Halmos's article contains a lot of good advice at the tactical level, the writing equivalent of "face your audience". This is stuff you have to get straight: if your notation is crazy then your potential readership is already zero. Fortunately this is largely a matter of acquiring good habits.

Next, you have to constantly keep your reader in mind. Whenever you are faced with a choice, ask "What would be best for my reader(s)?" It can be useful to assign someone you know well to this role, because it makes it easier to stay consistent. Remember that it is much more important to be clear than it is to be complete. Be prepared to do a lot of rewriting.

If you follow these suggestions, you will with practice become a competent writer. To become a good writer is much more difficult. Writing good mathematics is no easier, and no harder, than writing good prose on other topics. Read a lot, find good examples that you like and think carefully about why they work.

I don't feel experienced enough in mathematics writing to give advice. But I like Terry Tao's advice on writing mathematics papers; he also provides links to some other people's advice.

There's a set of notes from a class on mathematical writing that was run by donald knuth that you can find in various locales, here's one link. Its not up to date with respect to online writing (being 20 years old), but it should still have some good gems!

• Those notes are amazing ! I spent a delightful evening reading them, and I plan to go back as often as necessary to digest the wisdom... The other references there (tex.loria.fr/typographie) seem worthwhile, especially for French would-be typographers. – Simon Pepin Lehalleur Aug 9 '10 at 22:11

Currently I am reading the book "A primer of Mathematical writing" by Steven Krantz. I have found it extremely useful. It is helping me with my thesis and 2 papers. The book covers everything from grammar, writing papers, CV, grants, job applications, books, book reviews, referee report, expositions also technical aspects like bibliography, index, appendix and even time management.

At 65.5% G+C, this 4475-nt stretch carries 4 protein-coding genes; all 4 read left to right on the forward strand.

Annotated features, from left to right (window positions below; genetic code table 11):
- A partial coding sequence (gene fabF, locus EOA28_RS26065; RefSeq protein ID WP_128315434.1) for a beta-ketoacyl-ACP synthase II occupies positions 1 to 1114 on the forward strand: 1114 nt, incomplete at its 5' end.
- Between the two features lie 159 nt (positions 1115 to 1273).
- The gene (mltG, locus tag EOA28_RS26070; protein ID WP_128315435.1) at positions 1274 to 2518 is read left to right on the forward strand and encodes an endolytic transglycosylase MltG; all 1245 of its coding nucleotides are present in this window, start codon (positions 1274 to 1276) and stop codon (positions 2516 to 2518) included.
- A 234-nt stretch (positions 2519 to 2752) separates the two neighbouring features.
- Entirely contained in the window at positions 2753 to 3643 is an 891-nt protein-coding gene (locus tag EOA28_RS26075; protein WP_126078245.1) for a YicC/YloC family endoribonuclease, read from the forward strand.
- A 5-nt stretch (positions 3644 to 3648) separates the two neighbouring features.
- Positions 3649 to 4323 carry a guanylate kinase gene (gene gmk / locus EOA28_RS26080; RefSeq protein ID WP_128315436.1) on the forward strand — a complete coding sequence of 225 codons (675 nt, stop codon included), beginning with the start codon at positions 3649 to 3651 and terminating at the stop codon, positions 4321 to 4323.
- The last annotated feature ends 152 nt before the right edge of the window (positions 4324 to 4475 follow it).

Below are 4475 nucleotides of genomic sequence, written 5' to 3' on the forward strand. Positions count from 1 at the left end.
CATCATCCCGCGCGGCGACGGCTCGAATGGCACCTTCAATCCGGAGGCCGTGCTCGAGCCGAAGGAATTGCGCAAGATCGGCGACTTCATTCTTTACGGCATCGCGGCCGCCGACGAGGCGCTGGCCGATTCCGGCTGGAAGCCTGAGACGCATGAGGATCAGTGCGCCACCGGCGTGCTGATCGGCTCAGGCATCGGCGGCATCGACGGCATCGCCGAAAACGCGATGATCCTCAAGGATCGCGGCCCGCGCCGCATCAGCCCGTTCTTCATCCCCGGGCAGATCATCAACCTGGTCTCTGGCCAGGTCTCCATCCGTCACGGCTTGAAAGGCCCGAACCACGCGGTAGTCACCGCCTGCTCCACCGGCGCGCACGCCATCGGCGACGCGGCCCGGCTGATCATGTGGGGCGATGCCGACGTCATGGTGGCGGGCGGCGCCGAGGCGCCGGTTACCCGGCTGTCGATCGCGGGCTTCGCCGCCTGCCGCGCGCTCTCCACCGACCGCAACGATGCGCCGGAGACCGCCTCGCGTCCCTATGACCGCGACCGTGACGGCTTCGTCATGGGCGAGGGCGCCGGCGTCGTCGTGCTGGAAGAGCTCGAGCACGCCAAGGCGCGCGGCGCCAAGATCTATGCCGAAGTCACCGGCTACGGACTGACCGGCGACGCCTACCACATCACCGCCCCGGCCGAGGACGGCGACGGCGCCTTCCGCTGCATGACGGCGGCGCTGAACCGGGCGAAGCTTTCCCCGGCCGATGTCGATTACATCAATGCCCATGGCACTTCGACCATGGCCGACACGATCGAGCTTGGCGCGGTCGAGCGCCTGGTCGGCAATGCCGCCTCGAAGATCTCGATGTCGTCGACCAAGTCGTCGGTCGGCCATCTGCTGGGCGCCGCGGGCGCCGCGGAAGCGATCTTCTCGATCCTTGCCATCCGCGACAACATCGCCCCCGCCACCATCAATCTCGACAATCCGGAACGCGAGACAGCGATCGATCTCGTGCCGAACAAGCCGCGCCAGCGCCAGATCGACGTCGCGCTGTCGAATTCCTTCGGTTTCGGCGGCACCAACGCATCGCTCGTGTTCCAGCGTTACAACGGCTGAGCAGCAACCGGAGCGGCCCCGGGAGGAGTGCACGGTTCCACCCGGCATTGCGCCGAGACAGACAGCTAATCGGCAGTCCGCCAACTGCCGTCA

The book is published by AMS, here is the amazon link.

Halmos has already been mentioned, but I'd like to record the following: It may be helpful to employ spiral-writing (a-la Halmos) but at the paragraph level, rather than the chapter or section level as he suggests. So, write a paragraph, then the next one, looking back to see if the previous can be clarified in light of the one written. I suggest this because the paragraph is supposed to be the natural unit of composition, and if C.S. Peirce was right, clarity is utility. Spiral writing at this level may help not only exposit mathematics but also do mathematics. Each subsequent thought we attempt requires a better utility from what has been previously written...and the only way to guarantee such increased utility is to have attempted this subsequent thought and then carefully had a look at exactly what was needed in prior paragraphs to develop that thought.

I guess that in summary I have only two new things to add here. 1. Halmos's spiral writing is philosophically sound from the standpoint of early pragmatism, and 2. Maybe it can be effectively employed at the paragraph level instead of the section/chapter level.

Of course, Halmos suggests writing a chapter at a sitting as a way to fight inertia...so my second suggestion in the previous paragraph may not be actually better, only personal.

Anyhow, I was going to record this thought in my own personal notes, but thought maybe someone else may have a use for it as well.

You may also wish to take a look at the references on math (and more broadly, science) writing listed here.